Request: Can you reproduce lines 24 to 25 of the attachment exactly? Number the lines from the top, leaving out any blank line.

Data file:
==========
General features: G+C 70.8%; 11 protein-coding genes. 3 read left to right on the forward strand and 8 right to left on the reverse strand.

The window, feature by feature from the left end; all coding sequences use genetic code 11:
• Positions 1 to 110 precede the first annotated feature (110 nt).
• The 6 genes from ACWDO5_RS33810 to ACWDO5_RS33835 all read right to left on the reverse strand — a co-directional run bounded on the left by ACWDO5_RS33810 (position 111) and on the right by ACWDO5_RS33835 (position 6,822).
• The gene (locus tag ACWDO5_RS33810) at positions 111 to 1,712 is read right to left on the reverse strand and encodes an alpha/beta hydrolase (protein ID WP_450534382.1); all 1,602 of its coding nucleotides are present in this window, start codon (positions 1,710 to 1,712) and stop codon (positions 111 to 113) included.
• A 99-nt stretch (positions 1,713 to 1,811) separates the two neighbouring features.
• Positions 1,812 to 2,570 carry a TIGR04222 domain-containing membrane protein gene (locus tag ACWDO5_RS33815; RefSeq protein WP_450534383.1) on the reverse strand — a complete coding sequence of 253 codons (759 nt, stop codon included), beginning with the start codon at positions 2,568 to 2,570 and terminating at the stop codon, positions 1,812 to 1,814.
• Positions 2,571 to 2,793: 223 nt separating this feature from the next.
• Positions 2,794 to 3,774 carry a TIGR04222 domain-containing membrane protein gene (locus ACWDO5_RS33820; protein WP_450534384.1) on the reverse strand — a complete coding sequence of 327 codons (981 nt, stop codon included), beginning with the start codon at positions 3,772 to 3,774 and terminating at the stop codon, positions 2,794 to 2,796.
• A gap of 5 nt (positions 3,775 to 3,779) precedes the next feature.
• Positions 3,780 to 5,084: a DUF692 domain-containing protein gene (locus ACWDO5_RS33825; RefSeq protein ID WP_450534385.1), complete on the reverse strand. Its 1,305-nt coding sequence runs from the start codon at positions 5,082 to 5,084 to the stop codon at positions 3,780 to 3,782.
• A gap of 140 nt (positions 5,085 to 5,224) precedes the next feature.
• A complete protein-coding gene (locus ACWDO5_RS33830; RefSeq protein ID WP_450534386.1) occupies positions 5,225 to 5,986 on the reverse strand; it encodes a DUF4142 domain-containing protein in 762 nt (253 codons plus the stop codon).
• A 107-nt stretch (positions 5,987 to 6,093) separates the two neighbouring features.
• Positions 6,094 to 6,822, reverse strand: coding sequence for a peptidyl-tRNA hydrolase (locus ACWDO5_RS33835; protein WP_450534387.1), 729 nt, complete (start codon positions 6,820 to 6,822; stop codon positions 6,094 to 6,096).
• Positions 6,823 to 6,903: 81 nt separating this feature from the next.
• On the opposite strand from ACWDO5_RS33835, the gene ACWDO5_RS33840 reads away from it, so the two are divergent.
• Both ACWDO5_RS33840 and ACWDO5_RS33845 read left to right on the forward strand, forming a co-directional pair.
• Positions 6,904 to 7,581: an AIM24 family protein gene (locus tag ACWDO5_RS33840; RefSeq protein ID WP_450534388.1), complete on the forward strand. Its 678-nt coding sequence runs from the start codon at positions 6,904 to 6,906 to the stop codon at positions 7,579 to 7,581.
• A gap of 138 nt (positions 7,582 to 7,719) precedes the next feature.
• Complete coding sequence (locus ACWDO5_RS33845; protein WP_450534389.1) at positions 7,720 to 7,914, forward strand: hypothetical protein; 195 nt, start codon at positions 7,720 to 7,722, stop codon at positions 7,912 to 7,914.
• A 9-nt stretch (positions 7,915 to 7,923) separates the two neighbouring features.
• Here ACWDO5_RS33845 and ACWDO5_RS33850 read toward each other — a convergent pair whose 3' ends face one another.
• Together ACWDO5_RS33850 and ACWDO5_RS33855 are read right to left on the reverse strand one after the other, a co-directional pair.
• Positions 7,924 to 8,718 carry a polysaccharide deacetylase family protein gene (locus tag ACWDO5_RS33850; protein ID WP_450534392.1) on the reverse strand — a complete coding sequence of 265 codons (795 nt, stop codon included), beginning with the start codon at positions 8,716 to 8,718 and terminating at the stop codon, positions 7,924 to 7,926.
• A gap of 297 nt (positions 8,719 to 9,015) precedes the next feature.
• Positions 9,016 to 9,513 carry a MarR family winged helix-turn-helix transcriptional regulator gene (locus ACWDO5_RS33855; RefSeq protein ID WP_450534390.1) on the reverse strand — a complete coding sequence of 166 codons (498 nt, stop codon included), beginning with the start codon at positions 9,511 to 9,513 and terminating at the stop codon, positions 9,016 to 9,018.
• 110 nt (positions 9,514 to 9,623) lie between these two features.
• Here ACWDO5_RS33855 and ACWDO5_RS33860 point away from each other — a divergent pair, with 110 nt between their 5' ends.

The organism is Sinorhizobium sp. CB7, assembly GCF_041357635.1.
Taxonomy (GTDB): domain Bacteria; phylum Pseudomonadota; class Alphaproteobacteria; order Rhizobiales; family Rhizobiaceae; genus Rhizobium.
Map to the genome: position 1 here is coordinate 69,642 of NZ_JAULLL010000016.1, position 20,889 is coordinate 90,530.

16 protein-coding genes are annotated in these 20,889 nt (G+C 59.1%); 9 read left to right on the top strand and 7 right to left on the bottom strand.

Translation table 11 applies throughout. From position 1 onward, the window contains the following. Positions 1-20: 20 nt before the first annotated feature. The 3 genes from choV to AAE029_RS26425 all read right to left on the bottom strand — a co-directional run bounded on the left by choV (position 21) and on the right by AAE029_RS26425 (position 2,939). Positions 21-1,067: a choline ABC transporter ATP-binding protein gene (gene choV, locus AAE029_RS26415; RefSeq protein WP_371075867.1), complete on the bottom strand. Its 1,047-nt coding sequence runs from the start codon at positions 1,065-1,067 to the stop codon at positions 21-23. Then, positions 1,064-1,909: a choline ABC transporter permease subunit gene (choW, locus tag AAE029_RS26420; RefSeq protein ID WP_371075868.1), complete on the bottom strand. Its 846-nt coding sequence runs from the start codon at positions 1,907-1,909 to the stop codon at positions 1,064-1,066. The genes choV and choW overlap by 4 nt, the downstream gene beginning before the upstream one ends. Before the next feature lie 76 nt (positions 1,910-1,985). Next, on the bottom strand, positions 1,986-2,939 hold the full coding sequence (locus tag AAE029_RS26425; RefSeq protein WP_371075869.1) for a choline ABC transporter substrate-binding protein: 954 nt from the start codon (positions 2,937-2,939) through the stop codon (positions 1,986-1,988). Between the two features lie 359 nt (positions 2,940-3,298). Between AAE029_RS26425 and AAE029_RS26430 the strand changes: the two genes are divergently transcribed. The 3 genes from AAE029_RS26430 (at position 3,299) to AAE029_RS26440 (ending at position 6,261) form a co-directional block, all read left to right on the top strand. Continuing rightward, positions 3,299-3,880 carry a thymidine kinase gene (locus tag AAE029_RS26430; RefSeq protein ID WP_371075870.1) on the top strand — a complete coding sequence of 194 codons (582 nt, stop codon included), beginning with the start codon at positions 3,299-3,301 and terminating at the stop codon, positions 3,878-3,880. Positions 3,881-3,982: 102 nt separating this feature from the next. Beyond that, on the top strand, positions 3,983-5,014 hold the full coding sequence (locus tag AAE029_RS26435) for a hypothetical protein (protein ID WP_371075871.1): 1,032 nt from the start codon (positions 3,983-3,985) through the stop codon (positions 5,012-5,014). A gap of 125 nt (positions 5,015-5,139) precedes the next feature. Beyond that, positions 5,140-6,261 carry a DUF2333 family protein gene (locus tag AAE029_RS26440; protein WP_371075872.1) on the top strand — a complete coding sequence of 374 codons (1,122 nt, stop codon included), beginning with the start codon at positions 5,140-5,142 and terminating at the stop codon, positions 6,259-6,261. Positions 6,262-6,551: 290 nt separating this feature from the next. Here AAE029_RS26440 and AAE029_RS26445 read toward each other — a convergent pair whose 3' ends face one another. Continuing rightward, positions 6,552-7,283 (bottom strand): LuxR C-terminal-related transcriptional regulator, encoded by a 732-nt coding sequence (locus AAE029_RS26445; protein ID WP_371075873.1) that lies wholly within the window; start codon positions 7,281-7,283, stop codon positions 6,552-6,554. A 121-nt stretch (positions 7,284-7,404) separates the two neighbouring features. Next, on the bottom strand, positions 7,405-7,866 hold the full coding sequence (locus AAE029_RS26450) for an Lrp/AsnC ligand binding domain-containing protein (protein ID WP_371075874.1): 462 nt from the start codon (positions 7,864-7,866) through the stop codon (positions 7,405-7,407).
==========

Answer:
• Together ACWDO5_RS33850 and ACWDO5_RS33855 are read right to left on the reverse strand one after the other, a co-directional pair.
• Positions 7,924 to 8,718 carry a polysaccharide deacetylase family protein gene (locus tag ACWDO5_RS33850; protein ID WP_450534392.1) on the reverse strand — a complete coding sequence of 265 codons (795 nt, stop codon included), beginning with the start codon at positions 8,716 to 8,718 and terminating at the stop codon, positions 7,924 to 7,926.